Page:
Wednesday, 27 February 2013

Winter sunshine

We had one of our 'so pleased to be home educating' days today. Although it is still February, we spent a great few hours outdoors on the beach at Whitley Bay and at a nearby skate park with friends in the warm (ish) sunshine. It was a beautiful bright day and the coastline looked fantastic. I think the flexibility to do this is a huge plus point of home educating, especially in a country with often inclement weather. We had spent a good hour and a half on some new activities at home before we went out (based on the book Zog, by Julia Donaldson - I will post about this when we have finished as there is more to be done!) so I felt that we had earned the sea air!

Harry was keen on the skate park, even though he told me before we went out that he would only be watching and not trying it today. Peter was too keen and would have been down the huge ramps if I had let him, crazy 2 year old!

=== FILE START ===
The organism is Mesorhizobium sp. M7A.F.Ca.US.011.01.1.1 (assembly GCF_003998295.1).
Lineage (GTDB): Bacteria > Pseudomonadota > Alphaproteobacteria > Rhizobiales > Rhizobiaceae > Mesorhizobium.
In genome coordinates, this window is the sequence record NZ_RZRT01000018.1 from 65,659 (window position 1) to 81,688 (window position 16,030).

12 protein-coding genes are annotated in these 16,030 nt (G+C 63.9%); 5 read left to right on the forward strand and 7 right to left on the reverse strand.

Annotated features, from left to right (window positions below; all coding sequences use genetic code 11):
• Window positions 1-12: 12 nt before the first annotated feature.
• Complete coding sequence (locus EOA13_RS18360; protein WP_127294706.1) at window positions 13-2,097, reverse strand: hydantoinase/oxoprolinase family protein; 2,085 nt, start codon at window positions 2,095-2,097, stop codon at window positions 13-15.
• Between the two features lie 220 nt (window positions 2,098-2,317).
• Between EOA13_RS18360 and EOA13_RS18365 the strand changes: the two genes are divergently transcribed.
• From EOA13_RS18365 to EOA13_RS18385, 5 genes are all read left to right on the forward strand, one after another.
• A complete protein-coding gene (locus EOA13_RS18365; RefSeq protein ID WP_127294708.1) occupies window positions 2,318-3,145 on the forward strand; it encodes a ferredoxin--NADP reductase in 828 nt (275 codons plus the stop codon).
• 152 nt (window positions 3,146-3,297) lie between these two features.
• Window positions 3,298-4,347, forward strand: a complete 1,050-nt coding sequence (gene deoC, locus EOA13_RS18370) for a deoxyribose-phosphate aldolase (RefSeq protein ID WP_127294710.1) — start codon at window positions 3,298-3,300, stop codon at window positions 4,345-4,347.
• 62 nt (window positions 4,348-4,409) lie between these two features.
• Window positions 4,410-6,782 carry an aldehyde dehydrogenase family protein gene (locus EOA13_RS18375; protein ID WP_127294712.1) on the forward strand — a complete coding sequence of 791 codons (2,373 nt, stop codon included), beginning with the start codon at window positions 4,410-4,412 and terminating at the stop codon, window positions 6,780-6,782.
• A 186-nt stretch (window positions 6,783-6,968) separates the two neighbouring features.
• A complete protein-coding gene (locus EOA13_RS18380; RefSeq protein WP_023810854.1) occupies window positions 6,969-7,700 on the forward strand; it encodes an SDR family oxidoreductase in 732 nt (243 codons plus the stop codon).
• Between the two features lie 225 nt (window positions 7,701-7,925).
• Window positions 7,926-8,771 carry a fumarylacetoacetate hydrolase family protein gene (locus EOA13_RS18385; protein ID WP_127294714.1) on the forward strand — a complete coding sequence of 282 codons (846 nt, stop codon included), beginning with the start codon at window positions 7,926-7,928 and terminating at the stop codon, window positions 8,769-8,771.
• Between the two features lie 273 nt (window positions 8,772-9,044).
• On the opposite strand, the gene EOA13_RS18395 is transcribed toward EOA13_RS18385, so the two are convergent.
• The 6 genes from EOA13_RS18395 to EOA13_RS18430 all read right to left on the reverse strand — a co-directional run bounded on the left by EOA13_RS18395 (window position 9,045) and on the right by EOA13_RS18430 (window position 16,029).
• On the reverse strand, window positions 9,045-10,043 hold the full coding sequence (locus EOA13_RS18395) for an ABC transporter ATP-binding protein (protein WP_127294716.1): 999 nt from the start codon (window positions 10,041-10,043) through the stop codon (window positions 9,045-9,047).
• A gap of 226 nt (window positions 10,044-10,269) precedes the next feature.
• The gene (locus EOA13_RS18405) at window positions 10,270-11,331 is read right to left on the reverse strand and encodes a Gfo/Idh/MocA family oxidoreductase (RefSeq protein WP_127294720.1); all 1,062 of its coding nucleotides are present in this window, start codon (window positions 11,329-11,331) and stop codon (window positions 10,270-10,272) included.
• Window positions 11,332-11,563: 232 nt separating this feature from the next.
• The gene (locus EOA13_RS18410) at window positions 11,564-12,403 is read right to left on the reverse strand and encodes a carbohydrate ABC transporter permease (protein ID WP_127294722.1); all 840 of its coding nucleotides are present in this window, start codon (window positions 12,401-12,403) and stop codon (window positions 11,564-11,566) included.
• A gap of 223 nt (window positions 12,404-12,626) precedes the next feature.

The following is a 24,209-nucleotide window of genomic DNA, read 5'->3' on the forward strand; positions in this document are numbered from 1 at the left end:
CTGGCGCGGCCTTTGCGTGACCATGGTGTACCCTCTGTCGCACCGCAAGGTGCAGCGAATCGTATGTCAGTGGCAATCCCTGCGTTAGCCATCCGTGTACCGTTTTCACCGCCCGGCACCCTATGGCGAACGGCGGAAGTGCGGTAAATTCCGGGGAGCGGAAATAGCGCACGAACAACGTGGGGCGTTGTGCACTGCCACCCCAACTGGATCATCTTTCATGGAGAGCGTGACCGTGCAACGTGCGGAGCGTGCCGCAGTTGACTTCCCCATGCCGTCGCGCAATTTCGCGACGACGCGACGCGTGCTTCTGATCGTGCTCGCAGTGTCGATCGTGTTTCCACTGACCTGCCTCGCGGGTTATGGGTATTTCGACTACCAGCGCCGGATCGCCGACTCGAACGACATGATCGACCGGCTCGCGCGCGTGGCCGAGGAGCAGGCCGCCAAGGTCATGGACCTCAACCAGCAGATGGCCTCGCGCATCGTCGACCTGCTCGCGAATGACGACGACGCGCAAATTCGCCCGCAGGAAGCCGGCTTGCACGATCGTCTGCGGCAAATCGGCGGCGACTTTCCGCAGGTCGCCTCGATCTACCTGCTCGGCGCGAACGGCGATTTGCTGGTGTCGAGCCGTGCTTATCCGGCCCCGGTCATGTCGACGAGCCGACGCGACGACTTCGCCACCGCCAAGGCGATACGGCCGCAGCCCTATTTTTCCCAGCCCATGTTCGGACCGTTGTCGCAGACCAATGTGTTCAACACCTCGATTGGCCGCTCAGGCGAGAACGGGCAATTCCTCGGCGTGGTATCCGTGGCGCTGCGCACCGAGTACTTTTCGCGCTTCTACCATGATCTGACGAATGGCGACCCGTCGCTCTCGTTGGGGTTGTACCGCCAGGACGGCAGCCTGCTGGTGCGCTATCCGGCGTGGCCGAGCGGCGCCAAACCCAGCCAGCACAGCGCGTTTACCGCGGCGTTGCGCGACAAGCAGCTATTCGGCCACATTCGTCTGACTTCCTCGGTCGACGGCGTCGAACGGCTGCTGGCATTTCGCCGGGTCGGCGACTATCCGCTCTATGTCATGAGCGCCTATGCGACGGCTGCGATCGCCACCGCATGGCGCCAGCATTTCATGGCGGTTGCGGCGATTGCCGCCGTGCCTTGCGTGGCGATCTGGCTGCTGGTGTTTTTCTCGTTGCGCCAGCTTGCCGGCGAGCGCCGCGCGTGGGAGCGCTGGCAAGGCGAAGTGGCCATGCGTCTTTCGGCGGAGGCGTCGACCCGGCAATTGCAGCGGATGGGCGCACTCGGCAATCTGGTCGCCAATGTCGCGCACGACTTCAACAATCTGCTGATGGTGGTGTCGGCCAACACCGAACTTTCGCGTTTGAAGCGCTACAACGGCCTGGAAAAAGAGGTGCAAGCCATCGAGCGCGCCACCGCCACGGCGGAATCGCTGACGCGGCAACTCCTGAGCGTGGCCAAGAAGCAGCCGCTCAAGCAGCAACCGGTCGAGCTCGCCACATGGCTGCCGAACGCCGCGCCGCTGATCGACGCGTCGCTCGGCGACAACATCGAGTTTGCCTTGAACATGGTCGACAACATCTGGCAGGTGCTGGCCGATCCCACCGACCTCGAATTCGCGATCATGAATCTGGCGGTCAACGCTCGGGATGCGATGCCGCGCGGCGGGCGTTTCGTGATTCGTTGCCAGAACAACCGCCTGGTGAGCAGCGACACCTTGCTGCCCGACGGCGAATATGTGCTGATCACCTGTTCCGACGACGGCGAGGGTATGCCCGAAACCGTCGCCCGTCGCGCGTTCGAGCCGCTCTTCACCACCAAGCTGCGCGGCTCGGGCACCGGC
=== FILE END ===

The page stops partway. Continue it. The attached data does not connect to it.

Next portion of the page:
The boys enjoyed some digging and looking at stones and went home with very wet trousers!

Tuesday, 26 February 2013

Back at the Washington Wetland Centre

We had our first trip of the year to the Washington Wetland Centre today. It was quite cold still but signs of spring are definitely emerging! We saw bulbs shooting up, nesting swans and baby flamingos in the nursery (not yet pink)! We watched the otters being fed and had a good play in the playground. Looking forward to our visits here this year, it is a great place to see nature through the seasons and to look at habitat and a variety of animals and life cycles. Of course it will be much more enjoyable when we can enjoy a picnic outdoors and an ice cream (although I am sure Harry and Peter would not turn down an ice cream in February!) but some chilly visits will do for now.